“The application of capture technology would add about 1.8 to 3.4 dollar cents per kWh to the cost of electricity from a pulverized coal power plant, 0.9 to 2.2 dollar cents per kWh to the cost for electricity from an integrated gasification combined cycle coal power plant, and 1.2 to 2.4 dollar cents per kWh from a natural gas combined-cycle power plant. Transport and storage costs would add between –1 and 1 dollar cents per kWh to this range for coal plants, and about half as much for gas plants. The negative costs are associated with assumed offsetting revenues from CO2 storage in enhanced oil recovery (EOR) or enhanced coal bed methane (ECBM) projects. Typical costs for transportation and geological storage from coal plants would range from 0.05–0.06 dollar cents per kWh.”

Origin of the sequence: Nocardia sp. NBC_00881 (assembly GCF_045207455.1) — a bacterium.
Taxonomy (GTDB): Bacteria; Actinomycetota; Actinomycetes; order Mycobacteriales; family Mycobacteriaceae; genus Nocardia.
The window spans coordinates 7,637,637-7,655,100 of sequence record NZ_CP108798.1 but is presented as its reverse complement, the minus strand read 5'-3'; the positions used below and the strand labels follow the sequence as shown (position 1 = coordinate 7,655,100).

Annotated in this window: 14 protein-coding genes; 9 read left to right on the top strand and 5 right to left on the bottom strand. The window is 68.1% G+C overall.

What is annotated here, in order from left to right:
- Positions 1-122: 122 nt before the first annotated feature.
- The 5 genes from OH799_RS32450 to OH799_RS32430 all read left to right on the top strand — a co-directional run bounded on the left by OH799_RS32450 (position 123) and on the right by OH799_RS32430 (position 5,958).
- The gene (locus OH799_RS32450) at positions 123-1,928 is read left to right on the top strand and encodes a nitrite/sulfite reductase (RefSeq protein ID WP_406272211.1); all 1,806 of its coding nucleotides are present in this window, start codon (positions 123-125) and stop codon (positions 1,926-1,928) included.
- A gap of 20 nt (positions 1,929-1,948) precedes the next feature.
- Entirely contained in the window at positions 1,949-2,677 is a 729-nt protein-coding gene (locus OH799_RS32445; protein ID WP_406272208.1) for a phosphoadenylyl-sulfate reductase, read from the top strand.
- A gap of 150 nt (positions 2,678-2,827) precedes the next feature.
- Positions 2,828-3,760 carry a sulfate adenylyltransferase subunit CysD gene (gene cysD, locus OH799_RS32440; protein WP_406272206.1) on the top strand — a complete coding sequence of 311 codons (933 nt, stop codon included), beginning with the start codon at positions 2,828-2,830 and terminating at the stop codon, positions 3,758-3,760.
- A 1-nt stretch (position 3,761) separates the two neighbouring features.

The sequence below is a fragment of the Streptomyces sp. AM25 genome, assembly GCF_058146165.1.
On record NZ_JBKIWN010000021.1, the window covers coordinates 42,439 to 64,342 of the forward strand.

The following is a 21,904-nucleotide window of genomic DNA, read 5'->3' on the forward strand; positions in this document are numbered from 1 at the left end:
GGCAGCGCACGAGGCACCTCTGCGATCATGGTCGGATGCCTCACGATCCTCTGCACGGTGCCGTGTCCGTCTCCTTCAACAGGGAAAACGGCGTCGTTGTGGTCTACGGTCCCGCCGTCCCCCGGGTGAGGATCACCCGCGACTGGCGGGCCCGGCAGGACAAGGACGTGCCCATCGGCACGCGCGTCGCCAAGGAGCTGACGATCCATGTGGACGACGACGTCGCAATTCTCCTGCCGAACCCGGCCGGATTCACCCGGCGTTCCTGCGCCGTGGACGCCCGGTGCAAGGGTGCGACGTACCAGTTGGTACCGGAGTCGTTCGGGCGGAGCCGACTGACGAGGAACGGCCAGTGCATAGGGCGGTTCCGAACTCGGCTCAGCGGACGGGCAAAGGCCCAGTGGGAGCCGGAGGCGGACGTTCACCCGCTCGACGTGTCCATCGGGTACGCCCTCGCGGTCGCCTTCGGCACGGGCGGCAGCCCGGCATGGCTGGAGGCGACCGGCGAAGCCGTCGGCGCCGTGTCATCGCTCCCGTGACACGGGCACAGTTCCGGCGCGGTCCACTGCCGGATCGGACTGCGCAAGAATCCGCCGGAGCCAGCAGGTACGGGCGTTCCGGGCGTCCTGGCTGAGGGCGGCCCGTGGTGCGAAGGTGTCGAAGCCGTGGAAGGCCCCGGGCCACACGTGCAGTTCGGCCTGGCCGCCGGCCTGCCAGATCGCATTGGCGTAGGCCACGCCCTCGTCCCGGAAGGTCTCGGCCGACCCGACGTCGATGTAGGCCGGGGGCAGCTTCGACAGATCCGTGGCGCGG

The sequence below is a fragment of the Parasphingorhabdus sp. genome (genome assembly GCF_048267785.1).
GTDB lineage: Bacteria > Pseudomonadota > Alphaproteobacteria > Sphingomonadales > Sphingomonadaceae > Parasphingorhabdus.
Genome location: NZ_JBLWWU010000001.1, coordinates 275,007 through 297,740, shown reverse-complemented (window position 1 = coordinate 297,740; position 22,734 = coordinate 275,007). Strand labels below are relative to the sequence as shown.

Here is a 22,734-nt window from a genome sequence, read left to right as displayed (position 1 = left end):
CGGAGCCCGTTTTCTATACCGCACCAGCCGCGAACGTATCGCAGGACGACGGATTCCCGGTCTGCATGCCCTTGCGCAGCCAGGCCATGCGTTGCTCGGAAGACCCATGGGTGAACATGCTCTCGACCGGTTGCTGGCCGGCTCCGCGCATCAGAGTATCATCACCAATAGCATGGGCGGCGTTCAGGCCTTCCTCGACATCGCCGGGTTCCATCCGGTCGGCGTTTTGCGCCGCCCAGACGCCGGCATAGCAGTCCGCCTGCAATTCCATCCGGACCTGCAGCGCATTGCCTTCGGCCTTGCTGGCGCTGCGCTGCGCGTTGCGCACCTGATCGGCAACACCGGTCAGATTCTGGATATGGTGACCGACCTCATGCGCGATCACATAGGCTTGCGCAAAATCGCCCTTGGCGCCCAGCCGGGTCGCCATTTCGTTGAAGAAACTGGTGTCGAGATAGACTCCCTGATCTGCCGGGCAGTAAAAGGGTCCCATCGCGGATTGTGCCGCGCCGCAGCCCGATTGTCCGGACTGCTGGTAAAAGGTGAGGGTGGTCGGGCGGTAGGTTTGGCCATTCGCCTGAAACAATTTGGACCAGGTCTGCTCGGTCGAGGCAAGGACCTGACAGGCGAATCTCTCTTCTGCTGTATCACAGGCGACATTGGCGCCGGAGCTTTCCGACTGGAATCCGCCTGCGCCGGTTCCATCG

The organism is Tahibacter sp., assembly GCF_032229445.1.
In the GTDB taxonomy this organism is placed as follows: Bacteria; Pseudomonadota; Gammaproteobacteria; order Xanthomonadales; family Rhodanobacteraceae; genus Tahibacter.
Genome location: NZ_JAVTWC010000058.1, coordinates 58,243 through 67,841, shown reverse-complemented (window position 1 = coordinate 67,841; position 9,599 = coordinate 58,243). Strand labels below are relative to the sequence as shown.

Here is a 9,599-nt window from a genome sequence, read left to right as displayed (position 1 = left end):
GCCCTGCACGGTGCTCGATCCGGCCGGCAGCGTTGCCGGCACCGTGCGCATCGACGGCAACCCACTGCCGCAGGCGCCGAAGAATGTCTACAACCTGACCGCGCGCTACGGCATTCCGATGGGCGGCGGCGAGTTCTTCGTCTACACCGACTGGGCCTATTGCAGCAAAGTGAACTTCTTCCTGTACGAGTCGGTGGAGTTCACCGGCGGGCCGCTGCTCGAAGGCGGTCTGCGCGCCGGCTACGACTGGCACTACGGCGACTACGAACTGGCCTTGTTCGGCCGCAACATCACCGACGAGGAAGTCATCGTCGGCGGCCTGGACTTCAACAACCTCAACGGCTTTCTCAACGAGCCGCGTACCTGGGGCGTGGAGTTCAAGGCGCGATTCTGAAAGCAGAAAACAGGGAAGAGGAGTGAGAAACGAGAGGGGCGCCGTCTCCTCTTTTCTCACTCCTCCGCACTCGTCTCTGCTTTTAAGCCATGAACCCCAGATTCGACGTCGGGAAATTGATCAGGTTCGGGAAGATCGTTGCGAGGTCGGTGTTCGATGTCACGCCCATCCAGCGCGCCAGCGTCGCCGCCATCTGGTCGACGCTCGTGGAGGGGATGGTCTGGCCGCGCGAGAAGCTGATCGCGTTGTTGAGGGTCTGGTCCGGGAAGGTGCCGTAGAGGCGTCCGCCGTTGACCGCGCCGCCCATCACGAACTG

Figure 1 - Costs of Carbon Capture and Storage in dollars per kWh from the IPCC report

Figure 2 - Costs of Carbon Capture and Storage in dollars per ton of CO2 avoided from the IPCC report
When I did my analysis in 2007, the industrial base price of electricity in the Netherlands was about 7 eurocents per kWh or 9.6 dollar cents per kWh. This was in the high range relative to other European countries. For the most likely application--a pulverized coal power plant--the additional cost of capture and storage would amount to 20% to 30% over and above the industrial base price. This is confirmed by a recent study to published in Energy Policy, volume 35, Issue 9, September 2007, pages 4444-4454: “Cost and performance of fossil fuel power plants with CO2 capture and storage“. The authors, E. Rubin et al, estimate a cost increase of 15% to 30%. They base this on a wide range of previous publications.